Ideology departments undergo a modernization of operations; the president avoids speaking about reforms

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State ideology departments are undergoing a modernization of operations to alter information policy approaches in traditional state media, strengthen state’s positions on the Internet and ensure feedback from the population. To boost his popular support, the president is focusing on current issues and avoids raising the issue of economic reforms.

The Belarusian leadership regularly reshuffles ideology and information workers and pursues a consistent rejuvenation policy in ideological departments. The authorities aim to strengthen their positions on the Internet, where the state-owned media lose the battle for readers to Russian and non-state Belarusian media. Simultaneously, the president provides social elevators to regional officials, counting on their loyalty, and assuming they have better feedback from the population. Some high-ranking officials have climbed to the top by making all career ladder steps, starting at the bottom. For instance, Lukashenka has appointed former deputy chairman of the Mogilev oblast executive committee Kuntsevich as Presidential Administration Deputy Head overseeing media and ideology; the Presidential Administration Head, Kachanava, started her career in the native Vitsebsk region.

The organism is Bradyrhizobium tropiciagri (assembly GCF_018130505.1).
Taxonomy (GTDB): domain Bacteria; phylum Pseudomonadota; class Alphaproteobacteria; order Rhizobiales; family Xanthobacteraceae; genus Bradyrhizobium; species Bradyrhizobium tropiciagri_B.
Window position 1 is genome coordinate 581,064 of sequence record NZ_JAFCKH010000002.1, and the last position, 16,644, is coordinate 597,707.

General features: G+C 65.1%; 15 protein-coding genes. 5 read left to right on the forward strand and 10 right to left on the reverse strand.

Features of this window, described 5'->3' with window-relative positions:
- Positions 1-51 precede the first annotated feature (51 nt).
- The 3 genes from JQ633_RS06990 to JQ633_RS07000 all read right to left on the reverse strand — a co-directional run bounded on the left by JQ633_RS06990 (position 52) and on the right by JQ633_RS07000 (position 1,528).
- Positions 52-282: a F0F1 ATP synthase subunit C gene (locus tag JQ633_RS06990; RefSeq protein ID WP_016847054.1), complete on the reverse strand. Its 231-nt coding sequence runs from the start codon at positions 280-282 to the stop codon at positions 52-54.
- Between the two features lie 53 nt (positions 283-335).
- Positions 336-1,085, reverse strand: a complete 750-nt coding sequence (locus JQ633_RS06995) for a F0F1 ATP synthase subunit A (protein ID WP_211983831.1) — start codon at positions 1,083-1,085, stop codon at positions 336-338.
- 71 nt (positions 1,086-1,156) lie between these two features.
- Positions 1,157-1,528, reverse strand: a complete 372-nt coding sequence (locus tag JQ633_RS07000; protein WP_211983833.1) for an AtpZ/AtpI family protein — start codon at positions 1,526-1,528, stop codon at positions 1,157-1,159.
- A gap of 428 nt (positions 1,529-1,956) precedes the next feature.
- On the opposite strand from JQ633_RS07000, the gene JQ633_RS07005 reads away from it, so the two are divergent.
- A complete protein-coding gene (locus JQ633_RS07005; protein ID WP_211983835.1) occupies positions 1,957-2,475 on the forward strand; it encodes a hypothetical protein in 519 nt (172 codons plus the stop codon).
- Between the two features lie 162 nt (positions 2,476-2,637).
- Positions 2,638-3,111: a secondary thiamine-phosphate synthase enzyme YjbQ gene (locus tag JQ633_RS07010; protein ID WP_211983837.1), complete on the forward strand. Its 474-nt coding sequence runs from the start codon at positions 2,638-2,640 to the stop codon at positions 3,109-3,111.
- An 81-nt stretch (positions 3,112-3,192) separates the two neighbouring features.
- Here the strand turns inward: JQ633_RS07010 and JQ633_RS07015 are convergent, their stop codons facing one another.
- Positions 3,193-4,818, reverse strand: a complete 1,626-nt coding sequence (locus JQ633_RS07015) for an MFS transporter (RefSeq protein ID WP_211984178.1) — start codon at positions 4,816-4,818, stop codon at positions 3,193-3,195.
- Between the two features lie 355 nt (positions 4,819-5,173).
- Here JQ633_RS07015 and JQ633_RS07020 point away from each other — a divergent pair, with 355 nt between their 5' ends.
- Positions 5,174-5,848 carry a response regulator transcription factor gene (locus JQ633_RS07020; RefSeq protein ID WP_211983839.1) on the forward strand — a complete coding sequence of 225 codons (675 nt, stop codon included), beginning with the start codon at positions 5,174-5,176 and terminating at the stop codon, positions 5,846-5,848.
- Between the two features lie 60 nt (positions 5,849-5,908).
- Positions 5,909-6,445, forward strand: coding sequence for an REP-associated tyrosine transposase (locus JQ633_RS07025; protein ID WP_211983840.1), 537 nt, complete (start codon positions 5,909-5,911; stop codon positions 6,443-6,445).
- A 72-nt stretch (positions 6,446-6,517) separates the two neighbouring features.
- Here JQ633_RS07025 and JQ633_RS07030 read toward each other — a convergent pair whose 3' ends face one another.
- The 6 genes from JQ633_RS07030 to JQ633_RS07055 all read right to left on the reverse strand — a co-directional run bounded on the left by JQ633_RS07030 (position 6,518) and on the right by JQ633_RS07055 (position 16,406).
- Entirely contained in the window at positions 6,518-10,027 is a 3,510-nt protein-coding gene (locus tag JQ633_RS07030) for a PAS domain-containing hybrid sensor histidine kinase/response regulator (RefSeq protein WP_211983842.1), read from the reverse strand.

President Lukashenka continued to travel to remote agricultural regions. As the harvesting campaign is unravelling, the president is likely to increase the frequency of such visits to reinforce his image of a business executive for his usual voters in rural areas and small towns. That said, the president avoids addressing strategic issues, such as economic reforms advocated for by Rumas-led government.

The Belarusian authorities have resumed the election populism about pay rises, however they primarily focus on a fair distribution of income by promising higher wages to the low-paid population. The authorities aim to boost popular support for public institutions among these groups. That said, some unpopular measures, such as the “decree on social dependents”, prompted public protests in those groups which had previously consistently supported the incumbent president and his policies.

The Belarusian leadership is likely to further experiment with the information policy, enhancing the openness of ideologists to the feedback from the population and promoting the state policy on the Internet through online communication channels.